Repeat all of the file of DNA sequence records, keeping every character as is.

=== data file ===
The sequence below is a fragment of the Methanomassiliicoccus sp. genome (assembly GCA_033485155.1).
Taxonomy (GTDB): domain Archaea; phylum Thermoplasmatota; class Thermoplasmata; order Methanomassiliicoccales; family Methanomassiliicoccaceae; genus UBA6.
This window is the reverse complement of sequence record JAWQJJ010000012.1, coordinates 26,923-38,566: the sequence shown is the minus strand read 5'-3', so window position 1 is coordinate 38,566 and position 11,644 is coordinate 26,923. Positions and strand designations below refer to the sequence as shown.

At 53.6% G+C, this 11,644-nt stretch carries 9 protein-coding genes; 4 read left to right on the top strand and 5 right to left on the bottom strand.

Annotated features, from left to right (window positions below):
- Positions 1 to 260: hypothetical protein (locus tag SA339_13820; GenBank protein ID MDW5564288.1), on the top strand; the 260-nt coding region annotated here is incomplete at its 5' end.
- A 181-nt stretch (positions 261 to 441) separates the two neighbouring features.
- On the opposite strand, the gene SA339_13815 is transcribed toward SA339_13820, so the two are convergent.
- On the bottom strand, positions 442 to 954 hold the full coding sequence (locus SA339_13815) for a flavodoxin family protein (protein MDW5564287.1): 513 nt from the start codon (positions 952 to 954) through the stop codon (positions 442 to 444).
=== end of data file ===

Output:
The sequence below is a fragment of the Methanomassiliicoccus sp. genome (assembly GCA_033485155.1).
Taxonomy (GTDB): domain Archaea; phylum Thermoplasmatota; class Thermoplasmata; order Methanomassiliicoccales; family Methanomassiliicoccaceae; genus UBA6.
This window is the reverse complement of sequence record JAWQJJ010000012.1, coordinates 26,923-38,566: the sequence shown is the minus strand read 5'-3', so window position 1 is coordinate 38,566 and position 11,644 is coordinate 26,923. Positions and strand designations below refer to the sequence as shown.

At 53.6% G+C, this 11,644-nt stretch carries 9 protein-coding genes; 4 read left to right on the top strand and 5 right to left on the bottom strand.

Annotated features, from left to right (window positions below):
- Positions 1 to 260: hypothetical protein (locus tag SA339_13820; GenBank protein ID MDW5564288.1), on the top strand; the 260-nt coding region annotated here is incomplete at its 5' end.
- A 181-nt stretch (positions 261 to 441) separates the two neighbouring features.
- On the opposite strand, the gene SA339_13815 is transcribed toward SA339_13820, so the two are convergent.
- On the bottom strand, positions 442 to 954 hold the full coding sequence (locus SA339_13815) for a flavodoxin family protein (protein MDW5564287.1): 513 nt from the start codon (positions 952 to 954) through the stop codon (positions 442 to 444).